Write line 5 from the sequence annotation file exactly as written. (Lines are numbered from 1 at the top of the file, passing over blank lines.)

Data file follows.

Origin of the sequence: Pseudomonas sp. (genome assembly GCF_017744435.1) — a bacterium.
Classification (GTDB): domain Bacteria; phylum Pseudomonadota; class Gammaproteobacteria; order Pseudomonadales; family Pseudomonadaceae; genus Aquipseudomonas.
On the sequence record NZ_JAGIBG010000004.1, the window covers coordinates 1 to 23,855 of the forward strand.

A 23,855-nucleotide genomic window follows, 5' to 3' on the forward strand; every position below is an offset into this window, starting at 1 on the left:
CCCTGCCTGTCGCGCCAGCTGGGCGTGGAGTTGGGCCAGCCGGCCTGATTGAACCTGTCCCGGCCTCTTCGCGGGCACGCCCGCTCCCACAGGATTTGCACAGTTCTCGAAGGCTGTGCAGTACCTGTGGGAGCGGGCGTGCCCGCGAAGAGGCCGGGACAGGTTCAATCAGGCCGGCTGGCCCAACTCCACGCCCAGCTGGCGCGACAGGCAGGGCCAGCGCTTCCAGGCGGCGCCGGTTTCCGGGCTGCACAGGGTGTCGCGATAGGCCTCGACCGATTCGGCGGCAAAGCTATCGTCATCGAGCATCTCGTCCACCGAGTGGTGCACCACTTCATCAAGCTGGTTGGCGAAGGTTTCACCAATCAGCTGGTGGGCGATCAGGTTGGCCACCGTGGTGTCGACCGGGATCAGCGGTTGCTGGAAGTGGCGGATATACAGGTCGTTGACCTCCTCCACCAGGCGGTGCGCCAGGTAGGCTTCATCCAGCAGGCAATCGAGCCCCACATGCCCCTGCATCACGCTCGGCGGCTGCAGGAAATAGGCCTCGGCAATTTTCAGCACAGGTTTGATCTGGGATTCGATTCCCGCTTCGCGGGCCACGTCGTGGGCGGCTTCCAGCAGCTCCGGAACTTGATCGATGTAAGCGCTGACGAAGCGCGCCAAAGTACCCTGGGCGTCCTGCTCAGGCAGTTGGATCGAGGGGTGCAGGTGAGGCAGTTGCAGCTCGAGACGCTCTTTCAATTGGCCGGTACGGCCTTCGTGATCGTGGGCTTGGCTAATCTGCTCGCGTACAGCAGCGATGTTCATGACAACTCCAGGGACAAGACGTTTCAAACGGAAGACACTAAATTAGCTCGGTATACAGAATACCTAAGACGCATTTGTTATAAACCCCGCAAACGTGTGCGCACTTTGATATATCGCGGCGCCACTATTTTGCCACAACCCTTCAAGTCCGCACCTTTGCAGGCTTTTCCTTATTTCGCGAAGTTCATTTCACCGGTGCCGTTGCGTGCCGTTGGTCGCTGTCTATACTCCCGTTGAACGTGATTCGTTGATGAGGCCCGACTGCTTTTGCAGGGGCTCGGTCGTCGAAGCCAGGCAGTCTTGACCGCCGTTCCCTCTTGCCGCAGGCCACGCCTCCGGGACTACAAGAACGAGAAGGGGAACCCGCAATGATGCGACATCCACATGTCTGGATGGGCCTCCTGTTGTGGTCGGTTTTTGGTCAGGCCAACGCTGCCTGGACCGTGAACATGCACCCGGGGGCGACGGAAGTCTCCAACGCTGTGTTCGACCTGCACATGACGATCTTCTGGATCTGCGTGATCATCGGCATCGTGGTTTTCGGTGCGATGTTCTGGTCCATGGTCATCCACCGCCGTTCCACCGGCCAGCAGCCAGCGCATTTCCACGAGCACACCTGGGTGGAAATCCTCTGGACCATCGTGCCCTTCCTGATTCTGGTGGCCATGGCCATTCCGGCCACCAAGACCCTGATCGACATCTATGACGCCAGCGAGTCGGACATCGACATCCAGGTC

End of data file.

CCCTGCCTGTCGCGCCAGCTGGGCGTGGAGTTGGGCCAGCCGGCCTGATTGAACCTGTCCCGGCCTCTTCGCGGGCACGCCCGCTCCCACAGGATTTGCACAGTTCTCGAAGGCTGTGCAGTACCTGTGGGAGCGGGCGTGCCCGCGAAGAGGCCGGGACAGGTTCAATCAGGCCGGCTGGCCCAACTCCACGCCCAGCTGGCGCGACAGGCAGGGCCAGCGCTTCCAGGCGGCGCCGGTTTCCGGGCTGCACAGGGTGTCGCGATAGGCCTCGACCGATTCGGCGGCAAAGCTATCGTCATCGAGCATCTCGTCCACCGAGTGGTGCACCACTTCATCAAGCTGGTTGGCGAAGGTTTCACCAATCAGCTGGTGGGCGATCAGGTTGGCCACCGTGGTGTCGACCGGGATCAGCGGTTGCTGGAAGTGGCGGATATACAGGTCGTTGACCTCCTCCACCAGGCGGTGCGCCAGGTAGGCTTCATCCAGCAGGCAATCGAGCCCCACATGCCCCTGCATCACGCTCGGCGGCTGCAGGAAATAGGCCTCGGCAATTTTCAGCACAGGTTTGATCTGGGATTCGATTCCCGCTTCGCGGGCCACGTCGTGGGCGGCTTCCAGCAGCTCCGGAACTTGATCGATGTAAGCGCTGACGAAGCGCGCCAAAGTACCCTGGGCGTCCTGCTCAGGCAGTTGGATCGAGGGGTGCAGGTGAGGCAGTTGCAGCTCGAGACGCTCTTTCAATTGGCCGGTACGGCCTTCGTGATCGTGGGCTTGGCTAATCTGCTCGCGTACAGCAGCGATGTTCATGACAACTCCAGGGACAAGACGTTTCAAACGGAAGACACTAAATTAGCTCGGTATACAGAATACCTAAGACGCATTTGTTATAAACCCCGCAAACGTGTGCGCACTTTGATATATCGCGGCGCCACTATTTTGCCACAACCCTTCAAGTCCGCACCTTTGCAGGCTTTTCCTTATTTCGCGAAGTTCATTTCACCGGTGCCGTTGCGTGCCGTTGGTCGCTGTCTATACTCCCGTTGAACGTGATTCGTTGATGAGGCCCGACTGCTTTTGCAGGGGCTCGGTCGTCGAAGCCAGGCAGTCTTGACCGCCGTTCCCTCTTGCCGCAGGCCACGCCTCCGGGACTACAAGAACGAGAAGGGGAACCCGCAATGATGCGACATCCACATGTCTGGATGGGCCTCCTGTTGTGGTCGGTTTTTGGTCAGGCCAACGCTGCCTGGACCGTGAACATGCACCCGGGGGCGACGGAAGTCTCCAACGCTGTGTTCGACCTGCACATGACGATCTTCTGGATCTGCGTGATCATCGGCATCGTGGTTTTCGGTGCGATGTTCTGGTCCATGGTCATCCACCGCCGTTCCACCGGCCAGCAGCCAGCGCATTTCCACGAGCACACCTGGGTGGAAATCCTCTGGACCATCGTGCCCTTCCTGATTCTGGTGGCCATGGCCATTCCGGCCACCAAGACCCTGATCGACATCTATGACGCCAGCGAGTCGGACATCGACATCCAGGTC